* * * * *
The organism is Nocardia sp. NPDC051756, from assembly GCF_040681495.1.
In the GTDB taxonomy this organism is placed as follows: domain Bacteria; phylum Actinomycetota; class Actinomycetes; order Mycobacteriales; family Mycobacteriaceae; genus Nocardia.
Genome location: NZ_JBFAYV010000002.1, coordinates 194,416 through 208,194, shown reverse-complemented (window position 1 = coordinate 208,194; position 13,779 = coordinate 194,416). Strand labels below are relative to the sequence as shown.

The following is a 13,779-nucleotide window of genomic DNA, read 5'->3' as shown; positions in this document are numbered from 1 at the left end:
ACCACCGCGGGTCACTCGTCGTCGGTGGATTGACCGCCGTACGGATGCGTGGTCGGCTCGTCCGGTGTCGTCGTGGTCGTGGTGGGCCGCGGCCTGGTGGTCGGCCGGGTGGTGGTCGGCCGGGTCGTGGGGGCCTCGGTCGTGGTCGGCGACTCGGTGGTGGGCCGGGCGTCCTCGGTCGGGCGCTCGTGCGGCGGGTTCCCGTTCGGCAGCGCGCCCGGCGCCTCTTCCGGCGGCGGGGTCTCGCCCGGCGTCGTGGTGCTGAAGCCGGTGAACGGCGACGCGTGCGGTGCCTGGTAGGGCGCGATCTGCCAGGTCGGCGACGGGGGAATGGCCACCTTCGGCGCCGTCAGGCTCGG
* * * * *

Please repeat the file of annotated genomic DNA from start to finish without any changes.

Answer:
The organism is Nocardia sp. NPDC051756, from assembly GCF_040681495.1.
In the GTDB taxonomy this organism is placed as follows: domain Bacteria; phylum Actinomycetota; class Actinomycetes; order Mycobacteriales; family Mycobacteriaceae; genus Nocardia.
Genome location: NZ_JBFAYV010000002.1, coordinates 194,416 through 208,194, shown reverse-complemented (window position 1 = coordinate 208,194; position 13,779 = coordinate 194,416). Strand labels below are relative to the sequence as shown.

The following is a 13,779-nucleotide window of genomic DNA, read 5'->3' as shown; positions in this document are numbered from 1 at the left end:
ACCACCGCGGGTCACTCGTCGTCGGTGGATTGACCGCCGTACGGATGCGTGGTCGGCTCGTCCGGTGTCGTCGTGGTCGTGGTGGGCCGCGGCCTGGTGGTCGGCCGGGTGGTGGTCGGCCGGGTCGTGGGGGCCTCGGTCGTGGTCGGCGACTCGGTGGTGGGCCGGGCGTCCTCGGTCGGGCGCTCGTGCGGCGGGTTCCCGTTCGGCAGCGCGCCCGGCGCCTCTTCCGGCGGCGGGGTCTCGCCCGGCGTCGTGGTGCTGAAGCCGGTGAACGGCGACGCGTGCGGTGCCTGGTAGGGCGCGATCTGCCAGGTCGGCGACGGGGGAATGGCCACCTTCGGCGCCGTCAGGCTCGG